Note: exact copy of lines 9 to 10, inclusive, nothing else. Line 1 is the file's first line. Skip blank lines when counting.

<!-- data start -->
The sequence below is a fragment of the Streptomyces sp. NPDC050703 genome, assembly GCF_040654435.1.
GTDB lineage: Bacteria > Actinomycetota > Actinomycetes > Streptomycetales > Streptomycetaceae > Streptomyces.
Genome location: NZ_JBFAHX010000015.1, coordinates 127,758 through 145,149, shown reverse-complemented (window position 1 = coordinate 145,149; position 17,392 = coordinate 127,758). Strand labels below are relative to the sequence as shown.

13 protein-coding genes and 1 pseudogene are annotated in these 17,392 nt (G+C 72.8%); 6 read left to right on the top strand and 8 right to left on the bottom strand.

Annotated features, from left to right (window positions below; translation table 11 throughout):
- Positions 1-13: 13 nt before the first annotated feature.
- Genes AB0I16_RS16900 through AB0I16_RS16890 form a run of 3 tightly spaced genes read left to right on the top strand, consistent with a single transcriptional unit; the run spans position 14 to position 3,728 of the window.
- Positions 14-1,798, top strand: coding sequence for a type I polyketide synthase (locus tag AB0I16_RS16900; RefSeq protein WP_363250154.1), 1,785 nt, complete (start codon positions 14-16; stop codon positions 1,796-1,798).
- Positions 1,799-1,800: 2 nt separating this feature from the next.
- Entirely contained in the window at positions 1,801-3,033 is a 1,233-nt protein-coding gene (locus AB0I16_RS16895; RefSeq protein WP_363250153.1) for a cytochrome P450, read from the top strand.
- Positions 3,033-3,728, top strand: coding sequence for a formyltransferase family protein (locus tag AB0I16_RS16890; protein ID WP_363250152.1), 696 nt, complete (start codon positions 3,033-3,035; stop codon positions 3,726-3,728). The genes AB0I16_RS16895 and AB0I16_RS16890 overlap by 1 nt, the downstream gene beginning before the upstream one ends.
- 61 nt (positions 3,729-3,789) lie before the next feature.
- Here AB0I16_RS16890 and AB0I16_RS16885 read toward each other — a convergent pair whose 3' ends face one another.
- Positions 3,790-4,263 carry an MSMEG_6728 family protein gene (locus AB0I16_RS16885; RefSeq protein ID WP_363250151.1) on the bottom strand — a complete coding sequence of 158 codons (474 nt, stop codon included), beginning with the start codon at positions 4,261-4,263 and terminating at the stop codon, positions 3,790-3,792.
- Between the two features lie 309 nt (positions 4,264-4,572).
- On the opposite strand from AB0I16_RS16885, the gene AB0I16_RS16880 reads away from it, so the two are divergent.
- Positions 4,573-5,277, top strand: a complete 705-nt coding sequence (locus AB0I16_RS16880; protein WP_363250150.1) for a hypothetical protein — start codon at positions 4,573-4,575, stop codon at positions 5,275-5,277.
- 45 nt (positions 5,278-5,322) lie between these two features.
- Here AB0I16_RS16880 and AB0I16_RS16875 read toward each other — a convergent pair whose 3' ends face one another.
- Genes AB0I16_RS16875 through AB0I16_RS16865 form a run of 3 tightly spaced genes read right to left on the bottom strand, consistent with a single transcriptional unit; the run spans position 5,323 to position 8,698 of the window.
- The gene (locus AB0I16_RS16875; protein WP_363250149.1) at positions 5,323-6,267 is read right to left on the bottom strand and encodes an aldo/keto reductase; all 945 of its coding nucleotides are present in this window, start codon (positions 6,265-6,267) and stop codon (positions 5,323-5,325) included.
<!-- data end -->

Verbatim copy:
- Positions 1,799-1,800: 2 nt separating this feature from the next.
- Entirely contained in the window at positions 1,801-3,033 is a 1,233-nt protein-coding gene (locus AB0I16_RS16895; RefSeq protein WP_363250153.1) for a cytochrome P450, read from the top strand.